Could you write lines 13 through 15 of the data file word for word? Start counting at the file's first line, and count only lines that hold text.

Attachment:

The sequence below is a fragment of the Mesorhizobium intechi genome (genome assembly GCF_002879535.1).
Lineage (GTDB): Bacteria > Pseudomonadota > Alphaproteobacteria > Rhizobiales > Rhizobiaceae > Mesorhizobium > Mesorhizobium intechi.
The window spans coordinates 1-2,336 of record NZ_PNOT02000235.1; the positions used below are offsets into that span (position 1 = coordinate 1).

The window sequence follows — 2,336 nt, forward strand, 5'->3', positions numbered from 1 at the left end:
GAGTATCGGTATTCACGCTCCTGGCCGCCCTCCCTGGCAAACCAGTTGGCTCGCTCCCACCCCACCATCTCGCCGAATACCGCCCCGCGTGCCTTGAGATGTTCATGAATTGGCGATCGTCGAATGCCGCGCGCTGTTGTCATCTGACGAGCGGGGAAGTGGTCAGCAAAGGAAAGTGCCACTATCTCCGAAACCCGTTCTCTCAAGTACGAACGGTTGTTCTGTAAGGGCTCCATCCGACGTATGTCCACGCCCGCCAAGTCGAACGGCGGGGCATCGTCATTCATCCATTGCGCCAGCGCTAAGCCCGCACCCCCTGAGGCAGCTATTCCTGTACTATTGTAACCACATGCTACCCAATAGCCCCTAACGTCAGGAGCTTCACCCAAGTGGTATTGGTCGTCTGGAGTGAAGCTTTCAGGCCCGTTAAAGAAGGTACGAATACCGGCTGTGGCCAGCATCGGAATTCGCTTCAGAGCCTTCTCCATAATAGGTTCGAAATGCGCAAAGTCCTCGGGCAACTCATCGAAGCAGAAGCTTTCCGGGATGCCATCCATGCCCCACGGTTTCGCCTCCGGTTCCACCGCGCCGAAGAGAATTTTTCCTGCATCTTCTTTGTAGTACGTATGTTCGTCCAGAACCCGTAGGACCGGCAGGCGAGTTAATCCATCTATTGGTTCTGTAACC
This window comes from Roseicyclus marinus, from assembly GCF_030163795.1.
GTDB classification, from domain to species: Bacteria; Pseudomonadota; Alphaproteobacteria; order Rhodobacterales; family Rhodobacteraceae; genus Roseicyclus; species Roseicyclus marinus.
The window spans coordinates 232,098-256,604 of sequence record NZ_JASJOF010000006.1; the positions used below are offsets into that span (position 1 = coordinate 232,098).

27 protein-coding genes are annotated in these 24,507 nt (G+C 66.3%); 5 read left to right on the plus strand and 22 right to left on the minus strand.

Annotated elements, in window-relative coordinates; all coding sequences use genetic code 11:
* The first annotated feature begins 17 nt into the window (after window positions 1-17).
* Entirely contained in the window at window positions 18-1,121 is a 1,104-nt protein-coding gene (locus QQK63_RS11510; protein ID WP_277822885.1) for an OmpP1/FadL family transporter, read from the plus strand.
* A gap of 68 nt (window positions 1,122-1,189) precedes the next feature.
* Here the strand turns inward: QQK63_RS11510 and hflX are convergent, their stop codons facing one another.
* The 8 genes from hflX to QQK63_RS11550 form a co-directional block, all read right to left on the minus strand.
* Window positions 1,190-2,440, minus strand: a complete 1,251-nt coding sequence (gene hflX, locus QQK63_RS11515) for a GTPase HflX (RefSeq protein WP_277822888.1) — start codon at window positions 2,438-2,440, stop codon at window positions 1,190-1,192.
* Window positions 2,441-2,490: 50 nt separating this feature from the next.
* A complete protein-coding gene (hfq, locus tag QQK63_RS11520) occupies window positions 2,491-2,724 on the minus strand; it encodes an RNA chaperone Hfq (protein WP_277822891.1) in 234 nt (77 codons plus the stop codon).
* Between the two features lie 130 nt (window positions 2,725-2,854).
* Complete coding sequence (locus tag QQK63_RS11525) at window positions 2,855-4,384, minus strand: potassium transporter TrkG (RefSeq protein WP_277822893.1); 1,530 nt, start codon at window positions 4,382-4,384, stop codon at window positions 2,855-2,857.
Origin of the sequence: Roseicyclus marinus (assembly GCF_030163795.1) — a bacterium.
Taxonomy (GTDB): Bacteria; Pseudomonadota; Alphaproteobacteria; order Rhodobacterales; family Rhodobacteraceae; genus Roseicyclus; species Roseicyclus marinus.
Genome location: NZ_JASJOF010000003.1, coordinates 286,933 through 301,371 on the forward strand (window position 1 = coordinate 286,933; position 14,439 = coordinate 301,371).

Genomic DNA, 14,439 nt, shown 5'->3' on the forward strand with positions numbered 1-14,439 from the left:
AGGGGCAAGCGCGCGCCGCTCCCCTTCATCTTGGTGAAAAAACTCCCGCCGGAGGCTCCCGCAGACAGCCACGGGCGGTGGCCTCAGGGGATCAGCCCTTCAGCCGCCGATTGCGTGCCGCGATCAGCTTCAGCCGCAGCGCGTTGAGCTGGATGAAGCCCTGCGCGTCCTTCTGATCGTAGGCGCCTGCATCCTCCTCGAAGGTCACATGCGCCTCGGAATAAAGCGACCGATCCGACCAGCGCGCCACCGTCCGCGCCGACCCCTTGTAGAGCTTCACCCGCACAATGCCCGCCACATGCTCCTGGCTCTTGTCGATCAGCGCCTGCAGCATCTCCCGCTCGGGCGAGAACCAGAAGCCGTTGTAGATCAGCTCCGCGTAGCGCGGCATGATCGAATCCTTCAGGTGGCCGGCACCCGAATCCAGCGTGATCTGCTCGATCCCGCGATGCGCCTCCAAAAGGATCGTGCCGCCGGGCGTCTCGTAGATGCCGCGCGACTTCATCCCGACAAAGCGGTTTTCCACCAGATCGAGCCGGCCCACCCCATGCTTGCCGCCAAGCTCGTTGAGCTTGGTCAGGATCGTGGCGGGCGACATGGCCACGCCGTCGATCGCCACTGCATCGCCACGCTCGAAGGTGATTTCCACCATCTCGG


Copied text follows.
* A gap of 68 nt (window positions 1,122-1,189) precedes the next feature.
* Here the strand turns inward: QQK63_RS11510 and hflX are convergent, their stop codons facing one another.
* The 8 genes from hflX to QQK63_RS11550 form a co-directional block, all read right to left on the minus strand.